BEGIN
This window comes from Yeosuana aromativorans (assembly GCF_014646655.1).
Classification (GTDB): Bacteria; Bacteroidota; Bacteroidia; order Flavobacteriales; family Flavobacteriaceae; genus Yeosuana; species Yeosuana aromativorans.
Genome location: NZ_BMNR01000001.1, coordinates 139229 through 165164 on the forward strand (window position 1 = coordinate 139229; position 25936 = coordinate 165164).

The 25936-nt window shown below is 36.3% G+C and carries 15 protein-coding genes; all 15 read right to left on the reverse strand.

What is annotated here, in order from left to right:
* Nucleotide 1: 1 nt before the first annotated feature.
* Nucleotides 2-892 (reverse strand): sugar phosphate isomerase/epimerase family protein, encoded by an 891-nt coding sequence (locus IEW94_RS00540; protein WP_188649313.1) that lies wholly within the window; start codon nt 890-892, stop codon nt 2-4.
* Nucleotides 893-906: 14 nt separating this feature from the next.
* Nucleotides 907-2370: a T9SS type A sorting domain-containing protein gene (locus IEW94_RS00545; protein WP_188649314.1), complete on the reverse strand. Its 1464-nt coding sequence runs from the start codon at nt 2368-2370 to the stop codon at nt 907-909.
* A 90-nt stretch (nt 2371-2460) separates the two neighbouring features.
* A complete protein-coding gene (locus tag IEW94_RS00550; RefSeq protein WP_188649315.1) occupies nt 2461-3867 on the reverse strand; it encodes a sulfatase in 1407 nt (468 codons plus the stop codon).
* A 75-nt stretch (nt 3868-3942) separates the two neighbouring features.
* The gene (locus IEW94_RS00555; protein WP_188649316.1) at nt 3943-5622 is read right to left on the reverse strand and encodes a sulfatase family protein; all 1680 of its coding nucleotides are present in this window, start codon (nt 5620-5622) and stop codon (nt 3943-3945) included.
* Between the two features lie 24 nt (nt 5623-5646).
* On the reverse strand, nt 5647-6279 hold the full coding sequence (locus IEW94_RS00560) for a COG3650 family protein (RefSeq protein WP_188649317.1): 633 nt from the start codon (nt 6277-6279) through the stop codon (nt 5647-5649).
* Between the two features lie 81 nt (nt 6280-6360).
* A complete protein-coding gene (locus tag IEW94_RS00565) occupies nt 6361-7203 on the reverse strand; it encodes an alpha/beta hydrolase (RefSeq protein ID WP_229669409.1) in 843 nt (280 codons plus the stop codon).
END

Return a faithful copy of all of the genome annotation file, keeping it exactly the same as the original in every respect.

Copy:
This window comes from Yeosuana aromativorans (assembly GCF_014646655.1).
Classification (GTDB): Bacteria; Bacteroidota; Bacteroidia; order Flavobacteriales; family Flavobacteriaceae; genus Yeosuana; species Yeosuana aromativorans.
Genome location: NZ_BMNR01000001.1, coordinates 139229 through 165164 on the forward strand (window position 1 = coordinate 139229; position 25936 = coordinate 165164).

The 25936-nt window shown below is 36.3% G+C and carries 15 protein-coding genes; all 15 read right to left on the reverse strand.

What is annotated here, in order from left to right:
* Nucleotide 1: 1 nt before the first annotated feature.
* Nucleotides 2-892 (reverse strand): sugar phosphate isomerase/epimerase family protein, encoded by an 891-nt coding sequence (locus IEW94_RS00540; protein WP_188649313.1) that lies wholly within the window; start codon nt 890-892, stop codon nt 2-4.
* Nucleotides 893-906: 14 nt separating this feature from the next.
* Nucleotides 907-2370: a T9SS type A sorting domain-containing protein gene (locus IEW94_RS00545; protein WP_188649314.1), complete on the reverse strand. Its 1464-nt coding sequence runs from the start codon at nt 2368-2370 to the stop codon at nt 907-909.
* A 90-nt stretch (nt 2371-2460) separates the two neighbouring features.
* A complete protein-coding gene (locus tag IEW94_RS00550; RefSeq protein WP_188649315.1) occupies nt 2461-3867 on the reverse strand; it encodes a sulfatase in 1407 nt (468 codons plus the stop codon).
* A 75-nt stretch (nt 3868-3942) separates the two neighbouring features.
* The gene (locus IEW94_RS00555; protein WP_188649316.1) at nt 3943-5622 is read right to left on the reverse strand and encodes a sulfatase family protein; all 1680 of its coding nucleotides are present in this window, start codon (nt 5620-5622) and stop codon (nt 3943-3945) included.
* Between the two features lie 24 nt (nt 5623-5646).
* On the reverse strand, nt 5647-6279 hold the full coding sequence (locus IEW94_RS00560) for a COG3650 family protein (RefSeq protein WP_188649317.1): 633 nt from the start codon (nt 6277-6279) through the stop codon (nt 5647-5649).
* Between the two features lie 81 nt (nt 6280-6360).
* A complete protein-coding gene (locus tag IEW94_RS00565) occupies nt 6361-7203 on the reverse strand; it encodes an alpha/beta hydrolase (RefSeq protein ID WP_229669409.1) in 843 nt (280 codons plus the stop codon).